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U.S. EPA invites media to view cleanup activity at Anaconda Mine site

Release Date: 09/28/2006
Contact Information: Lisa Fasano ( - or 415-760-5421 (cell) 415-947-4307 (desk) Tom Dunkelman, cell 775-721-4712

Work on new 4-acre evaporation pond in before rainy season

(San Francisco, Calif. -- (09/282006) The U.S. Environmental Protection Agency is conducting work at the Anaconda Mine site to construct and line heap leach evaporation ponds before the fall and winter rain season to prevent overflow of mine drainage.

Work began in early September, draining the existing ponds, construction of a new 4-acre evaporation pond and prepping other ponds for repairs. Lining of the newly constructed 4-acre evaporation pond with heavy-gauge plastic liner will continue through early October. Repairs to other ponds will continue through the end of October.

“The system of ponds and drainage at the site has not been sufficient to capture contaminated water associated with the heap leach system,” said Tom Dunkleman, the EPA’s Superfund on-scene coordinator for the Pacific Southwest region. “Work is proceeding well and we are confident that system upgrades and repairs will be completed prior to the winter rains.

There are three main components to the latest work by the EPA at the Anaconda mine.

A new 4-acre evaporation pond is being constructed in order to provide sufficient storage capacity for heap leach fluids and storm water run-off.

Work is also ongoing on repairs and upgrades to the “slot pond” in order to increase the storage capacity of draindown from the “slot heap.”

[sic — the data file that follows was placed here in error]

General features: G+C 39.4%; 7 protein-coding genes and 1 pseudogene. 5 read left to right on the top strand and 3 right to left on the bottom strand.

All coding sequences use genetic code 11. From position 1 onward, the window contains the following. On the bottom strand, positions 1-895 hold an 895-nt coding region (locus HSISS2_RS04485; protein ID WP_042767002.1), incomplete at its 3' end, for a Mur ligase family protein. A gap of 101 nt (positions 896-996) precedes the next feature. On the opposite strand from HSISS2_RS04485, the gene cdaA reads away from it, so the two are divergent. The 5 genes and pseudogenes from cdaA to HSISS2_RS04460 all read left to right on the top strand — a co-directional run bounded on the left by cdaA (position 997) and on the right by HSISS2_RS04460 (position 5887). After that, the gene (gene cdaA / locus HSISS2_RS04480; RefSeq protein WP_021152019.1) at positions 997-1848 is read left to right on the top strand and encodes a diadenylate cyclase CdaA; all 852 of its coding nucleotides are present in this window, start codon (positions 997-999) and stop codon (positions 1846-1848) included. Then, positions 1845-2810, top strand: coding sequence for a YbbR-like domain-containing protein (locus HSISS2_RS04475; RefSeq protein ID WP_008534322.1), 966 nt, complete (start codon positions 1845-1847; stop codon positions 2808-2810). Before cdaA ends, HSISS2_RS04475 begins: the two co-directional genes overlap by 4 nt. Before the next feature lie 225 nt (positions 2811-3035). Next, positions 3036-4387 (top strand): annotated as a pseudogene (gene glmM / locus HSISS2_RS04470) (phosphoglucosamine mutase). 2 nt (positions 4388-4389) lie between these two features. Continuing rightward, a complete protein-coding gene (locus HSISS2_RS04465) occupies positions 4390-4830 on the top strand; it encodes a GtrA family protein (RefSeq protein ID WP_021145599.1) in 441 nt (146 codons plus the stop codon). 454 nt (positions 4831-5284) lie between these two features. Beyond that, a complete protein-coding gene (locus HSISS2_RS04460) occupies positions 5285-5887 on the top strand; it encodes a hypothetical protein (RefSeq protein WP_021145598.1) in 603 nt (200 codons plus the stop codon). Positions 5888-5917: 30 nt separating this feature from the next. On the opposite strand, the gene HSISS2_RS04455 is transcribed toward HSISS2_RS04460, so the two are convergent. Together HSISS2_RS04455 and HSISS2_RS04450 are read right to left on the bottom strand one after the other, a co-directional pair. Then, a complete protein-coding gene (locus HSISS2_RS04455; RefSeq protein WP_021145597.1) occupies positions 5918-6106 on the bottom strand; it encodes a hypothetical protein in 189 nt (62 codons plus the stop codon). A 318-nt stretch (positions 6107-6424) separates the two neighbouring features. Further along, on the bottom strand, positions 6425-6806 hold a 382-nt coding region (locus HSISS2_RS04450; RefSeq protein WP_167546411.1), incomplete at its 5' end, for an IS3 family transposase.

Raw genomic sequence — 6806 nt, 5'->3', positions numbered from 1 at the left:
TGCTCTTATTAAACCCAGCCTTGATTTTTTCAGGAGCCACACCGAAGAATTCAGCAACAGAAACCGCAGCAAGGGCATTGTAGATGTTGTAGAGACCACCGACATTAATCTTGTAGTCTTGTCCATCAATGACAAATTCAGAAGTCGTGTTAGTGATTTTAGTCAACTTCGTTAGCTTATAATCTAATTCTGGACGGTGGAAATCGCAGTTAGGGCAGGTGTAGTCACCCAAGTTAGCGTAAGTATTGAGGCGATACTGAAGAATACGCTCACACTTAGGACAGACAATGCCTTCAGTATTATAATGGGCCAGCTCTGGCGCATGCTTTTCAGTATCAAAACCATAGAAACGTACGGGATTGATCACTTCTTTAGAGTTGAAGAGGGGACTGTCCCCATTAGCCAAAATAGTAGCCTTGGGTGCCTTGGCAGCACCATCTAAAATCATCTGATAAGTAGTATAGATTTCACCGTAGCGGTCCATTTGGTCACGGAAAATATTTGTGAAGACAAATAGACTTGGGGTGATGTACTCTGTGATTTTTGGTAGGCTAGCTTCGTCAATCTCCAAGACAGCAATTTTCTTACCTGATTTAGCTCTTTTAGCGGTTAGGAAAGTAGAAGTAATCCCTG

Finally EPA will construct an interceptor trench to capture draindown from a heap leach pad, before it enters the “Megapond,” which has been determined to be beyond repair.

To date, cost of the emergency clean up work is approximately $809,000. The budget for the project is $1.5 million.

Originally known at the Empire Nevada Mine, the site began operation around 1918. In 1953, Anaconda Minerals Company acquired and began operating the site. In 1977, Atlantic Richfield Company acquired Anaconda and assumed its operations. In June 1978, Atlantic Richfield terminated operations and in 1982, Atlantic Richfield sold its interests in the private lands within the site to Don Tibbals, a local resident, who subsequently sold his interests with the exception of the Weed Heights community to Arimetco, Inc. the current owner. Arimetco operated a copper recovery operation from existing ore heaps within the site from 1989 to November 1999. Arimetco has terminated operations at the site and is currently managed under the protection of the United States Bankruptcy Court in Tucson, Ariz.